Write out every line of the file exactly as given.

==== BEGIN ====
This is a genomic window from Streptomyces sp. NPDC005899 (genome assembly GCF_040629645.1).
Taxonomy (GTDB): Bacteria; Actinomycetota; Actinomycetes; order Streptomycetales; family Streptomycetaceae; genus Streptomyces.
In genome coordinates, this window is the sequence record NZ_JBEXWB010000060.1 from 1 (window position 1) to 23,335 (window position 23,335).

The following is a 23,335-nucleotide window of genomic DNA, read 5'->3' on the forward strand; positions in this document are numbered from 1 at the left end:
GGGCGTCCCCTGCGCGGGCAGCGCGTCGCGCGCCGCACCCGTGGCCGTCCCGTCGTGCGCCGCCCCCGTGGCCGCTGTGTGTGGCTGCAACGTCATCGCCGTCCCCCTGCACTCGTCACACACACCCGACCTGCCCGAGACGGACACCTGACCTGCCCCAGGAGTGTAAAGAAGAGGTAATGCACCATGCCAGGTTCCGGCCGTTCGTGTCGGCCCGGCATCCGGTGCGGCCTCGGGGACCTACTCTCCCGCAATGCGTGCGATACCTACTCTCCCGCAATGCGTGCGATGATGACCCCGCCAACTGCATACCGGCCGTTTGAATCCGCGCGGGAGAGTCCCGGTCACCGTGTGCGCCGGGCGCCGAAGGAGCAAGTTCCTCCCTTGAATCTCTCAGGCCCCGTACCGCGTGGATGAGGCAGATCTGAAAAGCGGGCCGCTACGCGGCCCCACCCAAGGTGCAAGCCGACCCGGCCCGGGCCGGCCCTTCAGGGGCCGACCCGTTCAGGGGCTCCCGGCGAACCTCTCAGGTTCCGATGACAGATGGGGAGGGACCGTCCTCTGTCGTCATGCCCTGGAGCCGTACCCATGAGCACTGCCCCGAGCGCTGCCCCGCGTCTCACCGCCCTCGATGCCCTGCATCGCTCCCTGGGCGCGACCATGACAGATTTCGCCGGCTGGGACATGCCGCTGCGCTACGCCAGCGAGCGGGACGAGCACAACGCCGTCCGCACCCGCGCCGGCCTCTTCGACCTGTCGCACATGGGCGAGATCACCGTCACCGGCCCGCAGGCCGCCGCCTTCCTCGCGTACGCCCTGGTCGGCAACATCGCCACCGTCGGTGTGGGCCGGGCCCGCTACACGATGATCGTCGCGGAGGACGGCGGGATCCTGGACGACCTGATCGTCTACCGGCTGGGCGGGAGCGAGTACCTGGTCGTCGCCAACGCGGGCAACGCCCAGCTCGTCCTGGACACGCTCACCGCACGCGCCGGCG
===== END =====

This is a genomic window from Streptomyces sp. NPDC005899 (genome assembly GCF_040629645.1).
Taxonomy (GTDB): Bacteria; Actinomycetota; Actinomycetes; order Streptomycetales; family Streptomycetaceae; genus Streptomyces.
In genome coordinates, this window is the sequence record NZ_JBEXWB010000060.1 from 1 (window position 1) to 23,335 (window position 23,335).

The following is a 23,335-nucleotide window of genomic DNA, read 5'->3' on the forward strand; positions in this document are numbered from 1 at the left end:
GGGCGTCCCCTGCGCGGGCAGCGCGTCGCGCGCCGCACCCGTGGCCGTCCCGTCGTGCGCCGCCCCCGTGGCCGCTGTGTGTGGCTGCAACGTCATCGCCGTCCCCCTGCACTCGTCACACACACCCGACCTGCCCGAGACGGACACCTGACCTGCCCCAGGAGTGTAAAGAAGAGGTAATGCACCATGCCAGGTTCCGGCCGTTCGTGTCGGCCCGGCATCCGGTGCGGCCTCGGGGACCTACTCTCCCGCAATGCGTGCGATACCTACTCTCCCGCAATGCGTGCGATGATGACCCCGCCAACTGCATACCGGCCGTTTGAATCCGCGCGGGAGAGTCCCGGTCACCGTGTGCGCCGGGCGCCGAAGGAGCAAGTTCCTCCCTTGAATCTCTCAGGCCCCGTACCGCGTGGATGAGGCAGATCTGAAAAGCGGGCCGCTACGCGGCCCCACCCAAGGTGCAAGCCGACCCGGCCCGGGCCGGCCCTTCAGGGGCCGACCCGTTCAGGGGCTCCCGGCGAACCTCTCAGGTTCCGATGACAGATGGGGAGGGACCGTCCTCTGTCGTCATGCCCTGGAGCCGTACCCATGAGCACTGCCCCGAGCGCTGCCCCGCGTCTCACCGCCCTCGATGCCCTGCATCGCTCCCTGGGCGCGACCATGACAGATTTCGCCGGCTGGGACATGCCGCTGCGCTACGCCAGCGAGCGGGACGAGCACAACGCCGTCCGCACCCGCGCCGGCCTCTTCGACCTGTCGCACATGGGCGAGATCACCGTCACCGGCCCGCAGGCCGCCGCCTTCCTCGCGTACGCCCTGGTCGGCAACATCGCCACCGTCGGTGTGGGCCGGGCCCGCTACACGATGATCGTCGCGGAGGACGGCGGGATCCTGGACGACCTGATCGTCTACCGGCTGGGCGGGAGCGAGTACCTGGTCGTCGCCAACGCGGGCAACGCCCAGCTCGTCCTGGACACGCTCACCGCACGCGCCGGCG